Intersectionality is the interconnected nature of social categorizations such as race, class, and sex as they apply to a given individual or group and are regarded as creating overlapping and interdependent systems of discrimination or disadvantage. This can provide an added complication and additional layer to neurodiversity and how one deals with or risk assesses it.
According to a report compiled by Julie Logan, professor of entrepreneurship:
- Only 16% of people in the UK with autism have a job.
- Only 1% of corporate managers have dyslexia, compared to a population norm of 10%.
- 25% of the UK prison population have Attention Deficit Hyperactivity Disorder (ADHD).
Despite reports that 10% of the UK population is neurodivergent, dyslexia is the third most frequent condition reported to ‘Access to Work’, the DWP-funded service supporting the recommendation of reasonable adjustments. The Chartered Institute of Personnel and Development (CIPD) research found that only 1 in 10 organisations say neurodiversity is included in their people management practices. This is also in the context that the number of employees on the spectrum is likely to be far higher than that because many mask their condition, may have no formal diagnosis, or choose not to declare.
It is important to recognise that it is common for neurodivergent conditions to overlap, and many autistic people show indicators of more than one. For example, approximately 1 in 2 people with ADHD have dyslexia, 1 in 2 people with ADHD have dyspraxia and 9 in 10 people with Tourette’s Syndrome have ADHD (information sourced from ADHD aware). It is also common for neurodevelopmental conditions to concur with mental health conditions, e.g. ADHD and Bipolar disorder. They are often misdiagnosed as mental illness due to a lack of awareness and understanding.
In addition to the data from other sources, valuable additional insights have been gained from people’s impact assessments and insights from working with charities and other organisations such as the Business Disability Forum, the National Autistic Society, British Dyslexia Association, Royal Society for the Prevention of Accidents and groups focused on neurodiversity.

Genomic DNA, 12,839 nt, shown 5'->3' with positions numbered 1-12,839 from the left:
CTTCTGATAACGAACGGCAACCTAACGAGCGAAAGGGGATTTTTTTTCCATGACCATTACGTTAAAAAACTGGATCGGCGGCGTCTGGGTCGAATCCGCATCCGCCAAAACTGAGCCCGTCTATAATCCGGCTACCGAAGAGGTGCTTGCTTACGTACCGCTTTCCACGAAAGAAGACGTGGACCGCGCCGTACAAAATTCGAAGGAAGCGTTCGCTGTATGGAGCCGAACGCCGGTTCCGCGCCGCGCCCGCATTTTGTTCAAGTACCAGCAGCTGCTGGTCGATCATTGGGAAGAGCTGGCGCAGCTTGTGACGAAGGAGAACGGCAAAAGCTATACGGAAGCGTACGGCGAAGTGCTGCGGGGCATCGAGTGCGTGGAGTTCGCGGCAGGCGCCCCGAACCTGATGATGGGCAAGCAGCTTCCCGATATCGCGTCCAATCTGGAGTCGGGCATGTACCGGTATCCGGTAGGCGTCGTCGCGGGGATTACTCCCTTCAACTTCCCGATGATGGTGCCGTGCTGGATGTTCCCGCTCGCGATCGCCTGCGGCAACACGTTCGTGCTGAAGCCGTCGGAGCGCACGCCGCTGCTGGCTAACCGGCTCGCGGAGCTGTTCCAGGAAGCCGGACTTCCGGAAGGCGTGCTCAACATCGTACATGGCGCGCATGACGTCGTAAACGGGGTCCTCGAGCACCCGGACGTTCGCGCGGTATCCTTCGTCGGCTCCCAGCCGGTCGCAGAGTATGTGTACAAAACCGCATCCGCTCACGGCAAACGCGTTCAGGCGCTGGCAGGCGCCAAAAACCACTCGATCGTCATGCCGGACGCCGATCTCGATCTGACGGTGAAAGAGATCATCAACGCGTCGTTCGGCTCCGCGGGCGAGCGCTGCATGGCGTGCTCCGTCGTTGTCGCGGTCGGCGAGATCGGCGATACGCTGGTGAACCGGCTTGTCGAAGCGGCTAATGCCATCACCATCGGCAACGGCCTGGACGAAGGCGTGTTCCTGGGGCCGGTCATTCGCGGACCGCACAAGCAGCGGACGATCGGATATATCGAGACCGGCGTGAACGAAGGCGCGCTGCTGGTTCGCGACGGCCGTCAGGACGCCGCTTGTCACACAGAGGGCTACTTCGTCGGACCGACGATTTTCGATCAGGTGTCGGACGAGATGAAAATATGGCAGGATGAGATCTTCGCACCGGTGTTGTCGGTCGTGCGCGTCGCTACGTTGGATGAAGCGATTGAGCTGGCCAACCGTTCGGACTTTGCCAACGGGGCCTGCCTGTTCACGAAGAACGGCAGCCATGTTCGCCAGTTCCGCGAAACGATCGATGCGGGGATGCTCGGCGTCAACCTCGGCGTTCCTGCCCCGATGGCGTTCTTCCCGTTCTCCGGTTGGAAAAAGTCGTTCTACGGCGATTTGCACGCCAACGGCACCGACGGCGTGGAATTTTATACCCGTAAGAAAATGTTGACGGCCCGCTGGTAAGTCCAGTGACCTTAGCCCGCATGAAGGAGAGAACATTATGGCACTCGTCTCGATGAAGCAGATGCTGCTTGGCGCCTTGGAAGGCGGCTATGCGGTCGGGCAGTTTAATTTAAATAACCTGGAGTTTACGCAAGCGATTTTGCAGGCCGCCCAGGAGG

This document outlines the case for additional work needed to support individuals who are neurodivergent by understanding that the term encompasses a wide spectrum of people and conditions. The concept of neurodiversity comes from a viewpoint that the brain differences are normal, rather than deficits, and this can help reduce stigma around learning and thinking differences. The key is that we treat people as individuals, despite being under a descriptive broad banner of conditions.
The term neurodiversity applies to the range of differences in individual brain functions and behavioural traits, which are regarded as part of normal variation in the human population. Neurodiversity is most associated with Dyslexia, Developmental Co-ordination Disorder, ADHD and Autism Spectrum Conditions and includes any condition that affects some, but not all, thinking skills.
Why should we be concerned about equal access for those with neurodiversity in FRS?
This is not just an issue to be considered in relation to the services we provide, but also in relation to our own staff and the partners and agencies we work with. In the workplace this is not just about inequality, it is also about nurturing talent and ensuring excellence through people.
In our prevention activity, it is about ensuring we design equal access for people who may not be able to access services such as ‘Safe and Well’ visits. They may have experienced poor responses and understanding in relation to hoarding, and other issues that may emerge during attendance to operational incidents.
The evidence base is broad with significant literature sources and research reports but limited in application to our sector.
Cases associated with inequality in relation to neurodiversity are increasing in relation to employment and access to services, including restricted access to education and health services. We are concerned that in our prevention services and how we provide outstanding operational response, we need to be inclusive of neurodiversity and the resulting differential needs of individuals. For example:
- Despite equality legislation, evidence suggests people with thinking variations still face discrimination when accessing some public services.
- Neuronormative assumptions and the experience and fear of discrimination prevent some neurodiverse people from accessing mainstream services.
- Evidence suggests public services do not routinely monitor neurodiversity within their staff and service users, nor are those with neurodiverse conditions routinely involved in consultative processes. This poses a significant barrier to the engagement in the designing of services for the future.
- Some limited research suggests that staff and service users are reluctant to declare neurodiversity conditions, which makes the identification and monitoring more challenging. It is important that services make it very clear that they can adapt communication and provision of support if they are made aware of these needs.